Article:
Conservative Republicans need to lobby for a March 22 primary
By Mark D. Jones | First Vice Chairman | Craven County Republican Party
North Carolina could be a major player in the race to determine the 2016 Republican Presidential nominee. With 72 delegates (sixth highest in the country), the key word is “could.” A combination of obscure Republican National Committee rules and North Carolina legislative actions could spoil this opportunity.
The Republican National Committee makes the rules related to how Republican delegates are apportioned, and the North Carolina legislature has the authority to set the date of our primary. The Committee has developed a concept known as the “proportionality window,” which imposes two potential penalties on 46 of the 50 states for holding primaries before March 15.
Iowa, Nevada, New Hampshire, and South Carolina have the distinction of being exempt from these penalties, and you will hear a lot of talk about early primaries in these states next year. The first of the penalties mentioned above means that any other state that chooses a primary date before March 1 will lose a significant percentage of its delegates. North Carolina currently plans for a February primary, which would reduce our delegate count from 72 to 12, making our state insignificant with regard to its impact on selecting the next GOP presidential nominee.
The North Carolina House of Representatives recently passed a bill (H.B. 457) that would move the primary date to March 8, 2016. This restores our delegate count to 72 but comes with another pitfall. Any state — other than the four exempt states already mentioned — that holds a Primary the first two weeks of the month will be forced to allocate those delegate on a proportional basis.
This means that if five, or even ten, candidates are on the ballot, each candidate will receive a percentage of our delegates commensurate with the percentage of the vote they receive. The Committee’s penalty will mean that a number of very conservative states — with high delegate counts like Texas, Virginia, and North Carolina — that intend to hold early primaries, will be forced to divide their delegates among multiple candidates. In fact, 10 of 15 southern states plan to hold their primaries in this window. Conservative stalwarts like Colorado and Utah also plan to hold primaries in this window. It is highly unlikely any candidate will emerge from these conservative states with enough delegates to establish a significant lead or gain momentum in the race to be the Republican nominee before March 15.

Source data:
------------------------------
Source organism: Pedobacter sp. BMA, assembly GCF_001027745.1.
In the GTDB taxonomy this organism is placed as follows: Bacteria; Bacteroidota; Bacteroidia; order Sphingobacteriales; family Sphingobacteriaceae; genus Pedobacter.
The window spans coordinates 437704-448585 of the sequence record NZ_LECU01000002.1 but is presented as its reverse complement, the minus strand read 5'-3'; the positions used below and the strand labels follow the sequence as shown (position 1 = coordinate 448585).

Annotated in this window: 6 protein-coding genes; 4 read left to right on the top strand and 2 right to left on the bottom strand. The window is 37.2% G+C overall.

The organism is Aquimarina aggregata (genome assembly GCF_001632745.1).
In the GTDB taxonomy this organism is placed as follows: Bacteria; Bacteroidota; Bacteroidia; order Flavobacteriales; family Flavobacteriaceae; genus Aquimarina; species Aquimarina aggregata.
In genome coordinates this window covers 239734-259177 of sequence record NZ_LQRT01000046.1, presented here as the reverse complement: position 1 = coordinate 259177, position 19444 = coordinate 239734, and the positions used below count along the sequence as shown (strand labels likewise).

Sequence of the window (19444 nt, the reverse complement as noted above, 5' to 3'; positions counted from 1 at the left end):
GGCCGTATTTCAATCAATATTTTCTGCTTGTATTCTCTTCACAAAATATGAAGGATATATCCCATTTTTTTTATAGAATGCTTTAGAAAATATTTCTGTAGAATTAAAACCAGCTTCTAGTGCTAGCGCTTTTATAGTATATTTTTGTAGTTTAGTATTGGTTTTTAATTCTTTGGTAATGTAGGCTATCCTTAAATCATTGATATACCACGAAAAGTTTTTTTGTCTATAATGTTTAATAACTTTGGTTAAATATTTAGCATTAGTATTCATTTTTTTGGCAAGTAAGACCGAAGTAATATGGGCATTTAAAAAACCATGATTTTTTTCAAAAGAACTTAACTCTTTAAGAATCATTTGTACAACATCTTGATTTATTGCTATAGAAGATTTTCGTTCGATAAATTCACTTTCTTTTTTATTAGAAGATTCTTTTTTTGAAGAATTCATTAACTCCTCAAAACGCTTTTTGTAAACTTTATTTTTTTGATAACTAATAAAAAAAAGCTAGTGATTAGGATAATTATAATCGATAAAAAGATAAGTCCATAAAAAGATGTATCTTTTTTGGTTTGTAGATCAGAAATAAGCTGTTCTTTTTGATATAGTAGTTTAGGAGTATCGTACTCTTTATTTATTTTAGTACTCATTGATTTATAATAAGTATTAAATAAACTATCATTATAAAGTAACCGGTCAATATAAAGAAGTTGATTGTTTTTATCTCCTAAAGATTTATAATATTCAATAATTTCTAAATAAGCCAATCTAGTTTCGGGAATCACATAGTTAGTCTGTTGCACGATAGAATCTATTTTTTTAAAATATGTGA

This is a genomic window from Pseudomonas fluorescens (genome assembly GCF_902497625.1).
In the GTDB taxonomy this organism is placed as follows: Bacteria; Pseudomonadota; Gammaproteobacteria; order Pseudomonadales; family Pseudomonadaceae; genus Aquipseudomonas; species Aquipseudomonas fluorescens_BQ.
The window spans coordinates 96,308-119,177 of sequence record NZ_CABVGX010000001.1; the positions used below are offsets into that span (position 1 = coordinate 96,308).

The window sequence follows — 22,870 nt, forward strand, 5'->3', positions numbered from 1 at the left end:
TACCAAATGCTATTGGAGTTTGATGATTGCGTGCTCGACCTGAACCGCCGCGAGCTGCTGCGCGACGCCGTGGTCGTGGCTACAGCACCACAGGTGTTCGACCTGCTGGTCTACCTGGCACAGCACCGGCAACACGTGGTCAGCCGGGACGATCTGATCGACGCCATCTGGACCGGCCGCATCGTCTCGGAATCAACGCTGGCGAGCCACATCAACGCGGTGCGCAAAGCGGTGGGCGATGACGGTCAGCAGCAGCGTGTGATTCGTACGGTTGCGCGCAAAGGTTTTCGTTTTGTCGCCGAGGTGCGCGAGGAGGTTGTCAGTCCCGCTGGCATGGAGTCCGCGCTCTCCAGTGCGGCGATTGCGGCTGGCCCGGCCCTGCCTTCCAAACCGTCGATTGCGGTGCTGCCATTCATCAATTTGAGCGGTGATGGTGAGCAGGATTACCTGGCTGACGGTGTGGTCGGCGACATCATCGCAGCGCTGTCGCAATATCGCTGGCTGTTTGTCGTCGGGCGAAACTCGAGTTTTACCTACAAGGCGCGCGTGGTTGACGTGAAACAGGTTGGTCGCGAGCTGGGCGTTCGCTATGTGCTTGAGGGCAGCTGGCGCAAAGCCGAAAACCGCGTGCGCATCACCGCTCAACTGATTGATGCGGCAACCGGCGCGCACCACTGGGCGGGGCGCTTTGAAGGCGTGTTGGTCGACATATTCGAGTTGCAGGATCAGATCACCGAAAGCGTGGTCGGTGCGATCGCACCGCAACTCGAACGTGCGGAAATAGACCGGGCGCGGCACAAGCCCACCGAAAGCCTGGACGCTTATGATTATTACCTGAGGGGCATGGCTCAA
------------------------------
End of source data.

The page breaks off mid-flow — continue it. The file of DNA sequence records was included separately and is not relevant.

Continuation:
Then along comes the period after March 15. States are then allowed to grant their delegates on a winner-take-all basis. This is when primaries will be held in less conservative states like Illinois, New Jersey, New York, and Pennsylvania. These states can, and likely will, grant all of their large delegate counts to one candidate who gets a simple majority. As a result, these states will almost certainly determine who wins the 2016 nomination to be the Republican candidate.
So, what is the solution? The Committee could change the rules, but it is unlikely this will happen. I will let you make your own conclusions about why! The only thing we can control at this point in North Carolina is the date of our own primary. House Bill 457 made the crossover to the North Carolina Senate before the April 30, 2015 deadline.
Our Senate can now amend the Bill to hold the Primary on the fourth Tuesday in March (March 22, 2016) and make North Carolina a winner-take-all state. With the already mentioned sixth highest number of delegates in the country, North Carolina will become Ground Zero for candidates hoping to be our nominee. A winner-take-all primary will energize Republican activists and workers and bring all the leading candidates to our state. For those of us hoping for a conservative Republican nominee, we can only hope other conservative states see the pitfalls of the early primaries and change their dates as well.
There is still time to contact your state senator about this important issue. Educate them about the details and importance of this issue and ask that they support a March 22 Primary. It is important for Republicans to contact these leaders and all senators and make their voice heard about this critical issue. With a change to a March 22 primary, and hopefully a little help from other conservative states, North Carolina may well be a huge player in determining the nominee to represent the Republican Party in the 2016 Presidential race.